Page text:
Well, the title is slightly misleading but this feast I was invited to in the desert in Doha last week was very close to Christmas and just as festive even if a lot more exotic than a Christmas meal. I had been to the same farm before but at a hotter time of the year and not for a full meal. This time the weather was just fabulous and the meal totally amazing.
I have a story in the Saveur March issue about Iranian food. My first ever Iranian meal in London may have been an impossibly glamourous one at Ava Gardner‘s house (cooked by an Iranian friend of hers) which I describe at the beginning of my piece or it may have been an almost equally glamourous one at Alidad‘s house (cooked by his mother). Both meals were totally delicious. Since then, I have had many more fabulous Iranian meals — it is one of my favourite cuisines. Anyhow, the story is not yet online but it will eventually, like my previous one on Ramadan and Emirati food. Until then, I thought I would post a clip of bakers making lavash (or perhaps it’s nan-e taftoon; the difference is slight with the latter being a little thicker) in Tehran. Like elsewhere in the Middle East, bread is an essential part of Iranian meals and they have several different kinds. This one can be baked on a hot plate like the one in the top clip or in a tannur oven as in the clip below.
It’s nearly forty years since I left Lebanon. There were many things that I hated about Beirut and many that I loved. I still feel the same although much of what I loved is disappearing, like the ambulant vegetable and fruit vendors who sell their produce off wooden carts which they push through neighbourhoods while shouting out their wares. A guy like the sombrero-wearing man below would belt out “yalla ‘ala banadurah, yalla ‘ala khiyar” to let everyone know he had tomatoes and cucumbers which he may have just picked from his fields. I loved listening to their cries and always followed my mother onto the balcony to watch her bargain with the vendor to get the best possible price.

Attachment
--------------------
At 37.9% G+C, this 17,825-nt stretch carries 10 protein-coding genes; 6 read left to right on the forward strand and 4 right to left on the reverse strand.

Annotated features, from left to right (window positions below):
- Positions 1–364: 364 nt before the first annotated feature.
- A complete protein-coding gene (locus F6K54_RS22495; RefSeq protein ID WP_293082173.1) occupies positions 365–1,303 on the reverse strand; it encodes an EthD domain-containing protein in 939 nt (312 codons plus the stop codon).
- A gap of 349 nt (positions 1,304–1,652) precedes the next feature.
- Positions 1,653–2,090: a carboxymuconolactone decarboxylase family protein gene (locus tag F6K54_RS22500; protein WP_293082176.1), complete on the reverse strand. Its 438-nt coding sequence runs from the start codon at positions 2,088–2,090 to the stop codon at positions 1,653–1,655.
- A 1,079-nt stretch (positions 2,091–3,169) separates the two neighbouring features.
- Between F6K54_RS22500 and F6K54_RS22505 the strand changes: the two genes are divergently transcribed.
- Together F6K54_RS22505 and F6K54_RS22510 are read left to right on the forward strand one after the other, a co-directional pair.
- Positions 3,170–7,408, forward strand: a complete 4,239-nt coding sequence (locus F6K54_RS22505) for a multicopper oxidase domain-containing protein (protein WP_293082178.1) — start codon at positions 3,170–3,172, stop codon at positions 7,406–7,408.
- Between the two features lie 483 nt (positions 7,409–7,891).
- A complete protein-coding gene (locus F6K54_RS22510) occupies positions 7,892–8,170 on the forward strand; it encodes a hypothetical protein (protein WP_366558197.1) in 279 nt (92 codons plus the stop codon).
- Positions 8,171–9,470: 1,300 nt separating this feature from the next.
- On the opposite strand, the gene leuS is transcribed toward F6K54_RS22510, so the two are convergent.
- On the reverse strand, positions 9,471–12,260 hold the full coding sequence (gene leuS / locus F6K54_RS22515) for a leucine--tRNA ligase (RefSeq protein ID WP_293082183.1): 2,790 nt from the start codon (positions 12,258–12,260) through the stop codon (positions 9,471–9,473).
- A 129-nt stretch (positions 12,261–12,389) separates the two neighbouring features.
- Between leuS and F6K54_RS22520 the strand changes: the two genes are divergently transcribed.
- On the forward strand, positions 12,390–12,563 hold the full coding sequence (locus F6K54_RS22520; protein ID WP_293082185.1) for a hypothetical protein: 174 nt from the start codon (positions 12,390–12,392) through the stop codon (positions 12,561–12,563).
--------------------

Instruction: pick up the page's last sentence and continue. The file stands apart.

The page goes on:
Very soon it will be the month of Ramadan, when Muslims around the world fast from sunrise to sunset, not letting even a drop of water go through their lips. After hard days’ fast come nights of feasting and socialising when people visit each other, bearing gifts and sweets. And if there is a sweet that symbolises this month in the Middle East, it is qatayef (pancakes similar to Scottish muffins but thinner).
You can have them plain, topped with qashtah (clotted cream), pinched half-closed to make them look like cones and drizzled with sugar syrup (in the fancy sweet shops they’ll be garnished with orange blossom jam). Or you can have them filled with cream, walnuts or unsalted cheese, then fried and dipped in sugar syrup. I love them fried, especially if I am having them at my friends, the aptly named Ramadan brothers, whose stall is at top of souk Madhat Pasha on Straight Street in Damascus.